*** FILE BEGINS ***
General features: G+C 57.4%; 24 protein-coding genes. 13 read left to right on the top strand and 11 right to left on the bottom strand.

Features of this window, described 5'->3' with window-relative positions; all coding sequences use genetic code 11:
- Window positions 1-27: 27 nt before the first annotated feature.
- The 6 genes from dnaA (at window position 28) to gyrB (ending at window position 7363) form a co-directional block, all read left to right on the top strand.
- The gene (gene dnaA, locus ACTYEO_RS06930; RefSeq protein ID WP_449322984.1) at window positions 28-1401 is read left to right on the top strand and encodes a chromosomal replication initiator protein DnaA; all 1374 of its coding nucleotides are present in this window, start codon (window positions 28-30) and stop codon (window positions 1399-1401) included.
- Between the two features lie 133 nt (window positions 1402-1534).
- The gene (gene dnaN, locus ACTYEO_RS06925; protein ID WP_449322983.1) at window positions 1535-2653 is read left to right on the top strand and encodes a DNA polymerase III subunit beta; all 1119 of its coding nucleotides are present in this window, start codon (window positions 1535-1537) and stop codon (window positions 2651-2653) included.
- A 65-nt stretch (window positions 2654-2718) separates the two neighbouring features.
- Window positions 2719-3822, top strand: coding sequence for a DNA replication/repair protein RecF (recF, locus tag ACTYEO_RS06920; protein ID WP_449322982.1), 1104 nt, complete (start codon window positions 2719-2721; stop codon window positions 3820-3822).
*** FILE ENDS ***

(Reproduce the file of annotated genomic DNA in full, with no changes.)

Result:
General features: G+C 57.4%; 24 protein-coding genes. 13 read left to right on the top strand and 11 right to left on the bottom strand.

Features of this window, described 5'->3' with window-relative positions; all coding sequences use genetic code 11:
- Window positions 1-27: 27 nt before the first annotated feature.
- The 6 genes from dnaA (at window position 28) to gyrB (ending at window position 7363) form a co-directional block, all read left to right on the top strand.
- The gene (gene dnaA, locus ACTYEO_RS06930; RefSeq protein ID WP_449322984.1) at window positions 28-1401 is read left to right on the top strand and encodes a chromosomal replication initiator protein DnaA; all 1374 of its coding nucleotides are present in this window, start codon (window positions 28-30) and stop codon (window positions 1399-1401) included.
- Between the two features lie 133 nt (window positions 1402-1534).
- The gene (gene dnaN, locus ACTYEO_RS06925; protein ID WP_449322983.1) at window positions 1535-2653 is read left to right on the top strand and encodes a DNA polymerase III subunit beta; all 1119 of its coding nucleotides are present in this window, start codon (window positions 1535-1537) and stop codon (window positions 2651-2653) included.
- A 65-nt stretch (window positions 2654-2718) separates the two neighbouring features.
- Window positions 2719-3822, top strand: coding sequence for a DNA replication/repair protein RecF (recF, locus tag ACTYEO_RS06920; protein ID WP_449322982.1), 1104 nt, complete (start codon window positions 2719-2721; stop codon window positions 3820-3822).